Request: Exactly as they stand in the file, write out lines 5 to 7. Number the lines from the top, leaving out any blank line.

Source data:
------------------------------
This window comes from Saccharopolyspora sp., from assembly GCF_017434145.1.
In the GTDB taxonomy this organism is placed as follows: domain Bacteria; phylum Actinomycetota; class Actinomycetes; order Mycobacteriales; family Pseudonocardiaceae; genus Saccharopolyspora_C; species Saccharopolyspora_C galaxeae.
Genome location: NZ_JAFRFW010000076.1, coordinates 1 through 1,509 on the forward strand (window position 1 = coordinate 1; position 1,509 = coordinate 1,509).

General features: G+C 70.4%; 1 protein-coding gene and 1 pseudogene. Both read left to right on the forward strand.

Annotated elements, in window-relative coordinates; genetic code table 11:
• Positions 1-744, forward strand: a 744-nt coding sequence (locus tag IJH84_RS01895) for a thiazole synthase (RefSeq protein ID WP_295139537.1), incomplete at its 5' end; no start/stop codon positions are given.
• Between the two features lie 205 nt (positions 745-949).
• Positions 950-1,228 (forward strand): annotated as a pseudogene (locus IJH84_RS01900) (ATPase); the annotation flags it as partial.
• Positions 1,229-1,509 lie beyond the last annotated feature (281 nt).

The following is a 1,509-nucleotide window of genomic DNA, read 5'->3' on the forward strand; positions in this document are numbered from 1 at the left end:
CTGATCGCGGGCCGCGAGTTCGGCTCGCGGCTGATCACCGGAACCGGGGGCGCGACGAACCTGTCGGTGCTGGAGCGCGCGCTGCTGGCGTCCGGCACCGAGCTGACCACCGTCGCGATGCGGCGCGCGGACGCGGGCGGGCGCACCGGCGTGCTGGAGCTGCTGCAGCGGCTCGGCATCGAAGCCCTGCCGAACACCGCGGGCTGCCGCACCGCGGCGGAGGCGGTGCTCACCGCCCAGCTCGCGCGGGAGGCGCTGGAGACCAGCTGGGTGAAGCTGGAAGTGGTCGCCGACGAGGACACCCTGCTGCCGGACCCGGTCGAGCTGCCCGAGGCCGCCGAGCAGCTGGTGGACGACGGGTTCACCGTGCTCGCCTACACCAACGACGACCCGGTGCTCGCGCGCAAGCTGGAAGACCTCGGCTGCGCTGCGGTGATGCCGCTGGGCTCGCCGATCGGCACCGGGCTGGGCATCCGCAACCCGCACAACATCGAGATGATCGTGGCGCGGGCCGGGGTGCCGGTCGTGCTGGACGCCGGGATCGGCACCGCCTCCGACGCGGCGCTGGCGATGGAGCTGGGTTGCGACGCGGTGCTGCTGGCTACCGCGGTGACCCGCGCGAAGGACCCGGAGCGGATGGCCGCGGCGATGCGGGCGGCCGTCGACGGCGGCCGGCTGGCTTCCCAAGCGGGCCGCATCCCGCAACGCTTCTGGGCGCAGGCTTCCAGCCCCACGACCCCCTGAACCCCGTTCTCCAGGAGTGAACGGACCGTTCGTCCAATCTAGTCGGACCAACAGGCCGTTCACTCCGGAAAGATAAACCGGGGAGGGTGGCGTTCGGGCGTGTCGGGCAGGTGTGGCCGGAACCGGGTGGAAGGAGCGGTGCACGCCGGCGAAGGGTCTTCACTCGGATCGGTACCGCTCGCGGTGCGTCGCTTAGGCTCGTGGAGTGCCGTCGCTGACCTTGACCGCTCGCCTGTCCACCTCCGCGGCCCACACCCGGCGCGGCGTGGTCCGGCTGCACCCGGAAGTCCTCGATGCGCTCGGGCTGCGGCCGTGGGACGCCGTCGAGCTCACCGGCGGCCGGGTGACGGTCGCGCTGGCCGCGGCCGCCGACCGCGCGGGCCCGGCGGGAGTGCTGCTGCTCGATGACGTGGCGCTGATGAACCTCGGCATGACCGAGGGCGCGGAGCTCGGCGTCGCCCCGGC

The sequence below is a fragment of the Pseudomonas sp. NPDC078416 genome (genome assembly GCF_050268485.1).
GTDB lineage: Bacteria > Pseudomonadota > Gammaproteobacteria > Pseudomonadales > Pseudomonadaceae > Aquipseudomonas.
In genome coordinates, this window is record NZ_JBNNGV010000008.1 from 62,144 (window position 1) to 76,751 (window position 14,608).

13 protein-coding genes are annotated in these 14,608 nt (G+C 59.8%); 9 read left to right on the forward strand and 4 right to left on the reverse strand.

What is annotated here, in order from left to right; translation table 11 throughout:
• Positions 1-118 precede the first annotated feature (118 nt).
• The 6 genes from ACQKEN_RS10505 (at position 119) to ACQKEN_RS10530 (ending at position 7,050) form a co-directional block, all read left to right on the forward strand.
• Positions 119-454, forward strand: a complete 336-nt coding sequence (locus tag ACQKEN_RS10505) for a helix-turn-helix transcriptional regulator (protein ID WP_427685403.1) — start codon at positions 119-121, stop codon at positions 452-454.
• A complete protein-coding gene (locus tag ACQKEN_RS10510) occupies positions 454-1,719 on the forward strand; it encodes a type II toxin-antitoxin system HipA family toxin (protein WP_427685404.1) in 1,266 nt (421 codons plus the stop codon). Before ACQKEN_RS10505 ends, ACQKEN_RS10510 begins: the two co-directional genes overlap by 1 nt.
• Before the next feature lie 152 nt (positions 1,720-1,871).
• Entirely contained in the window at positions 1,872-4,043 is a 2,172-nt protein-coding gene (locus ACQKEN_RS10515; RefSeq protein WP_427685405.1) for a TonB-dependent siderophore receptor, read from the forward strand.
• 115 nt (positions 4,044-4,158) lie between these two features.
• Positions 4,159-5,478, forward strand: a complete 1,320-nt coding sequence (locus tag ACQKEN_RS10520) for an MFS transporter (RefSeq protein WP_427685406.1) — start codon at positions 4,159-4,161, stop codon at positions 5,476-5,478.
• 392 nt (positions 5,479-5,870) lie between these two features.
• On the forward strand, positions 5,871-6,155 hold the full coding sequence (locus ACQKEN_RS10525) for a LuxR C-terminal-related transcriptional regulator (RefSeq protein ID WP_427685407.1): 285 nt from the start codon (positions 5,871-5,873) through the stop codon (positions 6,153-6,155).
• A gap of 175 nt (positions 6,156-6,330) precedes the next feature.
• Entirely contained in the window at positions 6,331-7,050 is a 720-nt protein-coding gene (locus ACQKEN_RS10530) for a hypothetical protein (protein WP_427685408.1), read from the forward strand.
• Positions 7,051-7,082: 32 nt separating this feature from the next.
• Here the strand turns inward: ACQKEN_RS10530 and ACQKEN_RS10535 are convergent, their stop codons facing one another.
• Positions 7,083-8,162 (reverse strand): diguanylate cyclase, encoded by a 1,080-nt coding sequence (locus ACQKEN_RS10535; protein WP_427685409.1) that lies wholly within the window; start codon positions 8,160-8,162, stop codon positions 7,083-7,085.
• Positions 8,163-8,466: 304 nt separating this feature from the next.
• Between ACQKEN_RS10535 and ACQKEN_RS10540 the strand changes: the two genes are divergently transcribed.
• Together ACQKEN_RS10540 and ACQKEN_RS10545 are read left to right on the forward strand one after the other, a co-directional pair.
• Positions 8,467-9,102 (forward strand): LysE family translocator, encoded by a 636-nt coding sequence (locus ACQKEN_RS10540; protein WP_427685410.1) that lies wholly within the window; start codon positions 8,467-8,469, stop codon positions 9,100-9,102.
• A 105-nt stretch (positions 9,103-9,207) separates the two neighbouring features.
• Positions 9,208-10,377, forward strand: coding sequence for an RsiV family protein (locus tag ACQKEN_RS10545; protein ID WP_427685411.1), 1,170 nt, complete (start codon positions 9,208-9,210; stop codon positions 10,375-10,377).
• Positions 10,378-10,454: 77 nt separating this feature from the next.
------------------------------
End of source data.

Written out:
Annotated elements, in window-relative coordinates; genetic code table 11:
• Positions 1-744, forward strand: a 744-nt coding sequence (locus tag IJH84_RS01895) for a thiazole synthase (RefSeq protein ID WP_295139537.1), incomplete at its 5' end; no start/stop codon positions are given.
• Between the two features lie 205 nt (positions 745-949).